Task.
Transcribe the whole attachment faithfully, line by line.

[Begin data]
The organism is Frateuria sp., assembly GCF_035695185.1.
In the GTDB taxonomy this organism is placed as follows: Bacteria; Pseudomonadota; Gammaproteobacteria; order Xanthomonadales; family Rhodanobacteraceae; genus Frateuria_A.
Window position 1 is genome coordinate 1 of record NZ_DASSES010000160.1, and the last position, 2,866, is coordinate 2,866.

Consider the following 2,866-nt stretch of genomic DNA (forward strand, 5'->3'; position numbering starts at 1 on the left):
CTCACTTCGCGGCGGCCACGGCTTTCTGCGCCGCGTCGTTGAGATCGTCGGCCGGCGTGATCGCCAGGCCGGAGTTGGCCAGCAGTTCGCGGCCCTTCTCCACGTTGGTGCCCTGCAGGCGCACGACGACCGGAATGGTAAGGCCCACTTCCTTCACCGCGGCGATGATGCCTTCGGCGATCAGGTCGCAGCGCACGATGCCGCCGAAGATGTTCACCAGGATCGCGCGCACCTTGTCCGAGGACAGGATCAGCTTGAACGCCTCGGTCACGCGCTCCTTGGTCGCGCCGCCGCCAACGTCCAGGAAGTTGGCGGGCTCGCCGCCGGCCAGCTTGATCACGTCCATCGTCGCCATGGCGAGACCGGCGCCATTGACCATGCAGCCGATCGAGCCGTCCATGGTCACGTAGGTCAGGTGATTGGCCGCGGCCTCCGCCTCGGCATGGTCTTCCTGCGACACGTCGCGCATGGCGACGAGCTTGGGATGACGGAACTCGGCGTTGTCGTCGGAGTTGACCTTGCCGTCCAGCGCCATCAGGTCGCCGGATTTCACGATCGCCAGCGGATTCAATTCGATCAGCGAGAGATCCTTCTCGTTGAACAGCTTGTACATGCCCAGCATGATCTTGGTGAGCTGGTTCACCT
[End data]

The organism is Frateuria sp., assembly GCF_035695185.1.
In the GTDB taxonomy this organism is placed as follows: Bacteria; Pseudomonadota; Gammaproteobacteria; order Xanthomonadales; family Rhodanobacteraceae; genus Frateuria_A.
Window position 1 is genome coordinate 1 of record NZ_DASSES010000160.1, and the last position, 2,866, is coordinate 2,866.

Consider the following 2,866-nt stretch of genomic DNA (forward strand, 5'->3'; position numbering starts at 1 on the left):
CTCACTTCGCGGCGGCCACGGCTTTCTGCGCCGCGTCGTTGAGATCGTCGGCCGGCGTGATCGCCAGGCCGGAGTTGGCCAGCAGTTCGCGGCCCTTCTCCACGTTGGTGCCCTGCAGGCGCACGACGACCGGAATGGTAAGGCCCACTTCCTTCACCGCGGCGATGATGCCTTCGGCGATCAGGTCGCAGCGCACGATGCCGCCGAAGATGTTCACCAGGATCGCGCGCACCTTGTCCGAGGACAGGATCAGCTTGAACGCCTCGGTCACGCGCTCCTTGGTCGCGCCGCCGCCAACGTCCAGGAAGTTGGCGGGCTCGCCGCCGGCCAGCTTGATCACGTCCATCGTCGCCATGGCGAGACCGGCGCCATTGACCATGCAGCCGATCGAGCCGTCCATGGTCACGTAGGTCAGGTGATTGGCCGCGGCCTCCGCCTCGGCATGGTCTTCCTGCGACACGTCGCGCATGGCGACGAGCTTGGGATGACGGAACTCGGCGTTGTCGTCGGAGTTGACCTTGCCGTCCAGCGCCATCAGGTCGCCGGATTTCACGATCGCCAGCGGATTCAATTCGATCAGCGAGAGATCCTTCTCGTTGAACAGCTTGTACATGCCCAGCATGATCTTGGTGAGCTGGTTCACCT